Gosford Park

Mrs. Croft: Eileen Atkins
The Countess of Trentham: Maggie Smith
Morris Weissman: Bob Balaban
Jennings: Alan Bates
Lord Stockbridge: Charles Dance
Inspector Thompson: Stephen Fry
Sir William McCordle: Michael Gambon
Lady Sylvia McCordle Kristin Scott Thomas
George: Richard E. Grant
Probert: Derek Jacobi
Mary Maceachran: Kelly Macdonald
Mrs. Wilson: Helen Mirren
Ivor Novello: Jeremy Northam
Robert Parks: Clive Owen
Henry Denton: Ryan Phillippe
Elsie: Emily Watson
USA Films Release presents a film directed by Robert Altman. Written by Julian Fellowes. Based upon an idea by Altman and Bob Balaban. Running time: 137 minutes. Rated R for language and brief sexuality.

Central Theme
In a hierarchical, upstairs, downstairs world of the elite and those who serve them, as each individual takes their place, few discover the more important thing — a way to be happy and at peace with their lot in life.

A diverse group of the greedy, bored and self-centered elite gathers for a pheasant hunt, with the primary common denominator being their mutual need for, and dislike of, the host and wealthy benefactor, Sir William McCorkle. The petty and peculiar pre-occupations of the wealthy are easily matched by those of their servants. Altman has assembled a cast of such talent and watchability, in a classic English Masterpiece Theatre setting, that story line is almost unnecessary. Nevertheless, as the weekend progresses, the story takes an Agatha Christie turn, with a murder, smoldering secrets, surprising connections between the upstairs and downstairs, a bumbling detective, and a plot twist that is at once believable and moving. There is though, a sense of such pervasive misery upstairs and downstairs that the viewer is certain to ponder the general malaise that hangs like fog over this interesting, yet unhappy crew of fellow sojourners.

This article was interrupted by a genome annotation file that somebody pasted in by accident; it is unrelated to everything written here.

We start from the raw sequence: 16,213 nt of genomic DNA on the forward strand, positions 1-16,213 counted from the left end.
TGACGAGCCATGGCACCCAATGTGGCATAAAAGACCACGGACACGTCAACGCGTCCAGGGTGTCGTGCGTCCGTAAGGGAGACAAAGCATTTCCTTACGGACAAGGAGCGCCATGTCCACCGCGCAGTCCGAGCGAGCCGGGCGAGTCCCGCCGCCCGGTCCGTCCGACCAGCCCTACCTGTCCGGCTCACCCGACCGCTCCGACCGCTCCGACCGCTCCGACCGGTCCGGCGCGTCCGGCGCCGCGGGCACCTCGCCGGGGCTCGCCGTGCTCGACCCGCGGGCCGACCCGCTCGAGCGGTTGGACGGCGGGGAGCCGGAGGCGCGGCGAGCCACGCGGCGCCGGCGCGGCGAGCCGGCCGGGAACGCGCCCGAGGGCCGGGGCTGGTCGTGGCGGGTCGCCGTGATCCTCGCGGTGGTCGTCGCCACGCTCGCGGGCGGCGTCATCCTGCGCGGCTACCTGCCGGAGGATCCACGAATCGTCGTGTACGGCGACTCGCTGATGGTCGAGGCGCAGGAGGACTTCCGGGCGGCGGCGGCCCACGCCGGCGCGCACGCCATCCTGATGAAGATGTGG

Beliefs num
–There are those who serve and those who are to be served.
–Wealth and lineage determine one’s place in society.
–The ‘haves’ are easily as miserable as the ‘have nots’.
–And even among the ‘haves’ many of them are ‘have nots’ in ‘haves’ clothing!
–Each of us must frame our own attitudinal responses to our lot in life, but some of them seem more enjoyable than others.
–The master is capable of betraying even the most dutiful and trusting of servants.
–Independence is favorable over dependence.

Questions Worth Discussing num
–Given the characters in this story, would you rather be among the elite or be a servant?
–One of the most content characters is the servant who says, ‘I believe in love, not just getting it but giving it.’ How would that philosophy change life for these characters?
–Yet another servant says she is the perfect servant because she has no life. How does that fit with Jesus’ command that we serve one another?

Provocative Quotes byline
–Take this car around back to unload it.
==The Butler, reminding servants of their place at Gosford Park
–It must have been a disappointment for the last one to have been such a flop.
==The Countess of Trentham, in a put-down to actor Ivor Novello
–How do you put up with these people?
==Morris Weissman, Hollywood producer, to Ivor
–It is fun having a film star around, although there is so little to talk about after the little flash of recognition.
==The Countess of Trentham, commenting on Ivor’s presence
–An Englishman is never waited on for breakfast.
–He was poisoned then stabbed
–He wasn’t exactly Father Christmas.
==Answer to the question: why would anybody want to kill him?
–I believe in love. Not just getting it but giving it.
–Didn’t you hear me, I’m the perfect servant, I have no life.
==Mrs. Wilson
–What’s important is his life.
==Mrs. Wilson

Posted in Movies, Staublog in January 4, 2002 by | No Comments »

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